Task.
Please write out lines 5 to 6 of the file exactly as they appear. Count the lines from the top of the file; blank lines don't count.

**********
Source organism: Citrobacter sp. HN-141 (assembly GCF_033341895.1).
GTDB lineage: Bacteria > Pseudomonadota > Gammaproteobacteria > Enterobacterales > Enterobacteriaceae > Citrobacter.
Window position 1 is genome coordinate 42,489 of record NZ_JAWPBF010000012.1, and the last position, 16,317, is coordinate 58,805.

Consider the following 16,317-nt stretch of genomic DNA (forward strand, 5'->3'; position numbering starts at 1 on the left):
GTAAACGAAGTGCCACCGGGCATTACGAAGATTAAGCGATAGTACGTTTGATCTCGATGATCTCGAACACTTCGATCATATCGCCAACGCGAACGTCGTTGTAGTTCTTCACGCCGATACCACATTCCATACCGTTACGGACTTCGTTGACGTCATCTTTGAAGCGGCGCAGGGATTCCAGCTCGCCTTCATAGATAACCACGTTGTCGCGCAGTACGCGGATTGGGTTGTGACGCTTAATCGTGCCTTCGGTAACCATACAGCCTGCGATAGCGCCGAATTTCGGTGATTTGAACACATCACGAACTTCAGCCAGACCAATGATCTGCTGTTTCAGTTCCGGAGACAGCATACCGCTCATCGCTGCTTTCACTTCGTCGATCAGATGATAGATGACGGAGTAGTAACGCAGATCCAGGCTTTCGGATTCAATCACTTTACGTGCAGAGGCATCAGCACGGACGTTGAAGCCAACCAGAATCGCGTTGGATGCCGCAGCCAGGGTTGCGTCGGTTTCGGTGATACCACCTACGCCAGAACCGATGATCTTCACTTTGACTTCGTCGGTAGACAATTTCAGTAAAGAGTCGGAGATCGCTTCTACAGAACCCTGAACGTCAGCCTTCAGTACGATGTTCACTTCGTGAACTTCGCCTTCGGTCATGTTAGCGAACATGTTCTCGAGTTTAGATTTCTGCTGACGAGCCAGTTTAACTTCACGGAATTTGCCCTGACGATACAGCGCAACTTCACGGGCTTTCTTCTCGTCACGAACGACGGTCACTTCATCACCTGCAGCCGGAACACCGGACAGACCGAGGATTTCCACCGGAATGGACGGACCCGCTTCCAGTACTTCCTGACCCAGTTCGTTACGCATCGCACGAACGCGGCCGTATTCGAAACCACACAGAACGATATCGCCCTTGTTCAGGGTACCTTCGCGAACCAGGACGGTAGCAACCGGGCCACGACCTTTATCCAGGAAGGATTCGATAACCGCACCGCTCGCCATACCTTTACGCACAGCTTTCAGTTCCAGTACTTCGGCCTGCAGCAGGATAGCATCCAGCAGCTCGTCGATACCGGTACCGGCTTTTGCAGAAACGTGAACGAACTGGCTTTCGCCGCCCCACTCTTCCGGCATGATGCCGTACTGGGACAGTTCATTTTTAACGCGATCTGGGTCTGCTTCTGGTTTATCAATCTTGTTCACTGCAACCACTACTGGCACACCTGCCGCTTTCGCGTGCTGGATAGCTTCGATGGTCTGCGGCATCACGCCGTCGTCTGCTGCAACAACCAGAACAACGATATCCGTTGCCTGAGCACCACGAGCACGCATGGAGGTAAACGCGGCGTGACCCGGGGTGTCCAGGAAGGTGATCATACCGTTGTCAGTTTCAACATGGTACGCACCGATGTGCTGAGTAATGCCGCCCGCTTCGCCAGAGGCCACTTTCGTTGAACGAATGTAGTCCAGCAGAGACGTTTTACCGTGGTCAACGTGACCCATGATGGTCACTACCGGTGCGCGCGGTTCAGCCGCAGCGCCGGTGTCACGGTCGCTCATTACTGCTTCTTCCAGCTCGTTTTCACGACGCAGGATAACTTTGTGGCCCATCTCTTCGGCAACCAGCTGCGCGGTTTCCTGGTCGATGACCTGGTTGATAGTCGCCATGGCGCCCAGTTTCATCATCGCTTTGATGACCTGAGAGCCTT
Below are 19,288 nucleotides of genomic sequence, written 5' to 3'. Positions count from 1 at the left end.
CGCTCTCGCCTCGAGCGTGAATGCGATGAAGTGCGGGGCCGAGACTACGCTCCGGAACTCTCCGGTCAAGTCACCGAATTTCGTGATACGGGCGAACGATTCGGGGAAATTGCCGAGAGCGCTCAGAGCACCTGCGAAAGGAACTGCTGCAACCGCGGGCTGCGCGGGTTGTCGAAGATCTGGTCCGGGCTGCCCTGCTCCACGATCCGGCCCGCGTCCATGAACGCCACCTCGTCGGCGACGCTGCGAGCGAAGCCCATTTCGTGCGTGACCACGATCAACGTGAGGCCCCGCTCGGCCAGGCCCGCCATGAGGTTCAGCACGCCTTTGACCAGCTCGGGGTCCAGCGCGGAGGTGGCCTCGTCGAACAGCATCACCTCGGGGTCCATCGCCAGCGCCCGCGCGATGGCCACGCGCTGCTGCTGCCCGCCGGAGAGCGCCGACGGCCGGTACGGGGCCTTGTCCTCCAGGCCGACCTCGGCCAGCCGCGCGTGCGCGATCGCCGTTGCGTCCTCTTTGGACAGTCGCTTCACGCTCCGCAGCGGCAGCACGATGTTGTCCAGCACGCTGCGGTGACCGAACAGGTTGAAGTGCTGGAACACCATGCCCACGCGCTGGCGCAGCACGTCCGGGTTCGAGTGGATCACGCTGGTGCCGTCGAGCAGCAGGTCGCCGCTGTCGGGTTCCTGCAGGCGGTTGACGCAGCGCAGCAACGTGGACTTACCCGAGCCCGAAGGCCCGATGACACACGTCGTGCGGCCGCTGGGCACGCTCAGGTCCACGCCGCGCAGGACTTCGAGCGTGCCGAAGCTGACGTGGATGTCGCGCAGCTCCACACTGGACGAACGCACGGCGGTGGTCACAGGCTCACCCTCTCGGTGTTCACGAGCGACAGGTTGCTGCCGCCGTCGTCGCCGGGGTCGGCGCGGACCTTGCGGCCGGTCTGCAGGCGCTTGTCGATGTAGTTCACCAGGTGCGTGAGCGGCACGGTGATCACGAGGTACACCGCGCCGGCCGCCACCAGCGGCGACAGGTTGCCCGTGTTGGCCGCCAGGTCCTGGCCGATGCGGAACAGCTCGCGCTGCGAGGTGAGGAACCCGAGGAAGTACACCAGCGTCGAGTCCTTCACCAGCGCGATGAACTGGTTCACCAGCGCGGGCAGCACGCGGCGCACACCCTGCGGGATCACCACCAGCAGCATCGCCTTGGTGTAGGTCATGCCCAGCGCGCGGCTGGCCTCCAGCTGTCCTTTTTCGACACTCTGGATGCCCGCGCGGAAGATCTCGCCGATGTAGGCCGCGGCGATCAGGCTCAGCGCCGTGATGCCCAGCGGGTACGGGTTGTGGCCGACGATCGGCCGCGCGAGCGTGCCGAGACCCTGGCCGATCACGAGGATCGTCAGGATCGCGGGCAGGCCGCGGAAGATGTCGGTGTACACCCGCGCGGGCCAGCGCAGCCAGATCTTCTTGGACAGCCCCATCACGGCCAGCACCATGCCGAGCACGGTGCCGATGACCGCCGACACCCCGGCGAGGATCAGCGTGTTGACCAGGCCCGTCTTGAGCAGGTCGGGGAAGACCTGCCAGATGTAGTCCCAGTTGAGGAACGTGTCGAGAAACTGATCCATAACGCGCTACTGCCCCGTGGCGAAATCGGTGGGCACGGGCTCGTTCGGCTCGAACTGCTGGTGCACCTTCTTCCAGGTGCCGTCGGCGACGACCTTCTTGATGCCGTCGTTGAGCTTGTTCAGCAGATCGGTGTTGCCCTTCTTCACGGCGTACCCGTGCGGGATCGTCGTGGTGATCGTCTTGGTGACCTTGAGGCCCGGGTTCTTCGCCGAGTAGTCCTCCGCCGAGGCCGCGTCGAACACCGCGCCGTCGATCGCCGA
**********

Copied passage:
GTAAACGAAGTGCCACCGGGCATTACGAAGATTAAGCGATAGTACGTTTGATCTCGATGATCTCGAACACTTCGATCATATCGCCAACGCGAACGTCGTTGTAGTTCTTCACGCCGATACCACATTCCATACCGTTACGGACTTCGTTGACGTCATCTTTGAAGCGGCGCAGGGATTCCAGCTCGCCTTCATAGATAACCACGTTGTCGCGCAGTACGCGGATTGGGTTGTGACGCTTAATCGTGCCTTCGGTAACCATACAGCCTGCGATAGCGCCGAATTTCGGTGATTTGAACACATCACGAACTTCAGCCAGACCAATGATCTGCTGTTTCAGTTCCGGAGACAGCATACCGCTCATCGCTGCTTTCACTTCGTCGATCAGATGATAGATGACGGAGTAGTAACGCAGATCCAGGCTTTCGGATTCAATCACTTTACGTGCAGAGGCATCAGCACGGACGTTGAAGCCAACCAGAATCGCGTTGGATGCCGCAGCCAGGGTTGCGTCGGTTTCGGTGATACCACCTACGCCAGAACCGATGATCTTCACTTTGACTTCGTCGGTAGACAATTTCAGTAAAGAGTCGGAGATCGCTTCTACAGAACCCTGAACGTCAGCCTTCAGTACGATGTTCACTTCGTGAACTTCGCCTTCGGTCATGTTAGCGAACATGTTCTCGAGTTTAGATTTCTGCTGACGAGCCAGTTTAACTTCACGGAATTTGCCCTGACGATACAGCGCAACTTCACGGGCTTTCTTCTCGTCACGAACGACGGTCACTTCATCACCTGCAGCCGGAACACCGGACAGACCGAGGATTTCCACCGGAATGGACGGACCCGCTTCCAGTACTTCCTGACCCAGTTCGTTACGCATCGCACGAACGCGGCCGTATTCGAAACCACACAGAACGATATCGCCCTTGTTCAGGGTACCTTCGCGAACCAGGACGGTAGCAACCGGGCCACGACCTTTATCCAGGAAGGATTCGATAACCGCACCGCTCGCCATACCTTTACGCACAGCTTTCAGTTCCAGTACTTCGGCCTGCAGCAGGATAGCATCCAGCAGCTCGTCGATACCGGTACCGGCTTTTGCAGAAACGTGAACGAACTGGCTTTCGCCGCCCCACTCTTCCGGCATGATGCCGTACTGGGACAGTTCATTTTTAACGCGATCTGGGTCTGCTTCTGGTTTATCAATCTTGTTCACTGCAACCACTACTGGCACACCTGCCGCTTTCGCGTGCTGGATAGCTTCGATGGTCTGCGGCATCACGCCGTCGTCTGCTGCAACAACCAGAACAACGATATCCGTTGCCTGAGCACCACGAGCACGCATGGAGGTAAACGCGGCGTGACCCGGGGTGTCCAGGAAGGTGATCATACCGTTGTCAGTTTCAACATGGTACGCACCGATGTGCTGAGTAATGCCGCCCGCTTCGCCAGAGGCCACTTTCGTTGAACGAATGTAGTCCAGCAGAGACGTTTTACCGTGGTCAACGTGACCCATGATGGTCACTACCGGTGCGCGCGGTTCAGCCGCAGCGCCGGTGTCACGGTCGCTCATTACTGCTTCTTCCAGCTCGTTTTCACGACGCAGGATAACTTTGTGGCCCATCTCTTCGGCAACCAGCTGCGCGGTTTCCTGGTCGATGACCTGGTTGATAGTCGCCATGGCGCCCAGTTTCATCATCGCTTTGATGACCTGAGAGCCTT
Below are 19,288 nucleotides of genomic sequence, written 5' to 3'. Positions count from 1 at the left end.